Top influencers on green building and remodeling

12 that have Shaped Green
Our list of the top influencers on green building and remodeling
Rebecca Bryant, Contributing Editor, Professional Remodeler
January 1, 2008

The picture came into focus in the 1970s; more people were using more resources. This shaped supply and demand curves, which dictated that tell-all number: price. Higher energy bills led to tighter buildings that exhaled VOCs. Higher lumber costs led to innovations such as OSB and SIPs. Meanwhile, ecosystems languished under the strain of producing raw materials. Keep an eye on necessity via this report from the Worldwatch Institute.

In the mid-1970s, architect Sim Van der Ryn restored a 100-year old Victorian in Berkeley, Calif. The design – solar panels, a composting toilet, water reuse, and backyard food production – was way ahead of its time. He called it “ecologically integrated living.” Walking through the front door or reading about the project introduced thousands to whole systems design.

In 1979, architect Edward Mazria published the “Passive Solar Energy Book: A Complete Guide to Passive Solar Home, Greenhouse and Building Design” which brought passive heating, cooling and lighting to the fore of ecological design. He went on to build a number of award-winning passive homes in New Mexico. His third act “Architecture 2030” is an attempt to reduce the building sector’s contribution to greenhouse gas emissions by 50 percent.

Oil prices dropped in the 1980s, and Reagan rolled back Carter’s solar and conservation initiatives. But some communities continued to plug away. Austin Energy of Texas was a standout, developing a green building program that remains a model today.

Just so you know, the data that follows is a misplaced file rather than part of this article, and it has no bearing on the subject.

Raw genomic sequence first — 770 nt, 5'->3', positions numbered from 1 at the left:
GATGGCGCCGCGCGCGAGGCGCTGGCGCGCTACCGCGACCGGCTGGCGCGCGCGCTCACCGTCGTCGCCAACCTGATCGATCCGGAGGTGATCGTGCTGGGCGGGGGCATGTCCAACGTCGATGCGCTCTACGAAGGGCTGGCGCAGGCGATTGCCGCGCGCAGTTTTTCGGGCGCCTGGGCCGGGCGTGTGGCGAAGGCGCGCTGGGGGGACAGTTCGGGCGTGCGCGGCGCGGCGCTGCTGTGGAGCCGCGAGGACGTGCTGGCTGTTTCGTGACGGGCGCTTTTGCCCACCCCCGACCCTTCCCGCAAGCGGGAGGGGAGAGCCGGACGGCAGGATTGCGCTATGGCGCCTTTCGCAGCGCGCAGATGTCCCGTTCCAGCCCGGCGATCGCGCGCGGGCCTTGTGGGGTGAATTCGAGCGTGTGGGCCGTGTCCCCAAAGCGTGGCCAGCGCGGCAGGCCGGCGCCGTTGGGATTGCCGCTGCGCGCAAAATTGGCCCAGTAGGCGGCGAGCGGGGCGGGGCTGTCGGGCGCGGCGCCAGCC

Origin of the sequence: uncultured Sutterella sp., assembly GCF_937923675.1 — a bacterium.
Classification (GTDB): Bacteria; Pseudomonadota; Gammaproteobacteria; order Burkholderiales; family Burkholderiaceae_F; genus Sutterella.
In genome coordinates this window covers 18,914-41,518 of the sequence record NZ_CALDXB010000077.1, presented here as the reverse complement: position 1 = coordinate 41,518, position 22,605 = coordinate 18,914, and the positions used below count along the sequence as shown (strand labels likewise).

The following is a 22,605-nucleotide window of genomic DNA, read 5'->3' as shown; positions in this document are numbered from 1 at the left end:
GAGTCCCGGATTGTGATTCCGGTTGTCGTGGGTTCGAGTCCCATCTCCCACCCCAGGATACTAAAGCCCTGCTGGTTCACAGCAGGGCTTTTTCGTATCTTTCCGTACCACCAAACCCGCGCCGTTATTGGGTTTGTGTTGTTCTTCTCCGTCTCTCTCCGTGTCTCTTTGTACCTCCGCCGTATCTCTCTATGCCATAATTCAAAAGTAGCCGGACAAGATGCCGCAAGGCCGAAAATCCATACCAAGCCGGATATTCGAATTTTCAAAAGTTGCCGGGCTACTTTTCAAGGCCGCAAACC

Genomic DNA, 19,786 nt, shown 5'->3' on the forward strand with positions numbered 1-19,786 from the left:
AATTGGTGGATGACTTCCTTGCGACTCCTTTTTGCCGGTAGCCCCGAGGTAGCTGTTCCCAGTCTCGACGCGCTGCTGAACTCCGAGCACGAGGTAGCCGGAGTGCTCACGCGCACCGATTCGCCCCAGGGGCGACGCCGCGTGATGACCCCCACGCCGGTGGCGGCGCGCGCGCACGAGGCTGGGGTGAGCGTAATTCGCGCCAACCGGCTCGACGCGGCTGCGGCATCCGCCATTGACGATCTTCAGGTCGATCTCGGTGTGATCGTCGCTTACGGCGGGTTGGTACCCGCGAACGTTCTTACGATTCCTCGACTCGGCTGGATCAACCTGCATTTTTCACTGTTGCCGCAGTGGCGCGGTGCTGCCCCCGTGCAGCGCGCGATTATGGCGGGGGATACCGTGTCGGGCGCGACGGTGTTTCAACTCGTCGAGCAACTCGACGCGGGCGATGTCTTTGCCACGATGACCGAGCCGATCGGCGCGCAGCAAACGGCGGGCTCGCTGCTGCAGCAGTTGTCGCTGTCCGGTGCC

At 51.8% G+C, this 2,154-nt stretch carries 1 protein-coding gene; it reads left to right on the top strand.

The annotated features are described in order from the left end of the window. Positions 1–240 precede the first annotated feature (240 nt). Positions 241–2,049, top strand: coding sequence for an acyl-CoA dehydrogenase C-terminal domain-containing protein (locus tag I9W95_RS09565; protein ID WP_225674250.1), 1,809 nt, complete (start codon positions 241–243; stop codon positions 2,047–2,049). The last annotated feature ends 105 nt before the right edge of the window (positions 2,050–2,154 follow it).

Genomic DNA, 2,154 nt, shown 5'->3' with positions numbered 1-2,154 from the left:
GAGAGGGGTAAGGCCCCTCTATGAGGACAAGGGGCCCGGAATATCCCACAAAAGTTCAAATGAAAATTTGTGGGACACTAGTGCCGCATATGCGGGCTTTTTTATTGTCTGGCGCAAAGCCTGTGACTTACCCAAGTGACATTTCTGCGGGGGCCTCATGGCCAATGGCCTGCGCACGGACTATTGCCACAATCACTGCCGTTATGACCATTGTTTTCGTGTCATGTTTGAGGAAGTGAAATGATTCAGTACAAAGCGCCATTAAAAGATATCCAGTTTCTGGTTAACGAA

In the 1990s, a small group of people in the industry decided that, although local green building programs were great, uniform, nationwide standards for high-performing buildings were needed. That decision eventually led to the rollout of LEED, and drove the green building movement into the 21st century.

When it comes to green, there’s no place like California. State tax incentives and an initiative to install panels on a million roofs are supercharging demand for efficient and self-sufficient homes. On the supply side, Real Goods has been selling alternative energy systems since 1978 and has a cadre of technical experts to help remodelers. Contractors at Sustainable Spaces audit older houses, while firms like Canyon Construction and Allen Associates, handle remodeling projects.

Amory Lovins has been a major force in moving the U.S. toward conservation and small-scale, decentralized power systems with minimial ecological impact. He is a framer of large ideas, an entrepreneur and the founder of the Rocky Mountain Institute.

Every fall, the Washington Mall hosts 20 college teams (plus their entourages, the public and media) for the Solar Decathlon. After students reassemble houses built elsewhere and shipped to D.C., they scramble through a series of contests to determine which team has designed the most attractive, energy-efficient, solar-powered home.

“Big” has a nice ring to builders and remodelers but “small” is most effective in going green. It means fewer materials, lower utility bills and less carbon output. North Carolina architect, author and consumer advocate Sarah Susanka has created a cottage industry, popularizing these ideas and designs that embody them.

With 17,000 affiliates plugging away at affordable housing across the U.S., Habitat for Humanity has exposed middle America to green building. The overall aim is healthy, energy-efficient, durable housing, with an emphasis on small units. Many affiliates operate ReStores, retail outlets that sell salvaged building materials.

An innovator in information delivery, Building Green, Inc. launched Environmental Building News in 1992 and the GreenSpec directory in 1999. Last summer, the company partnered with others to create, a one-stop source for product guides, case studies, reference tools and the like.

Since its inception in 1992, the Energy Star labeling program has expanded from residential heating and cooling equipment to major appliances, light fixtures and building materials. Commercial and industrial tools and best practices are likely to trickle down to the residential sector.

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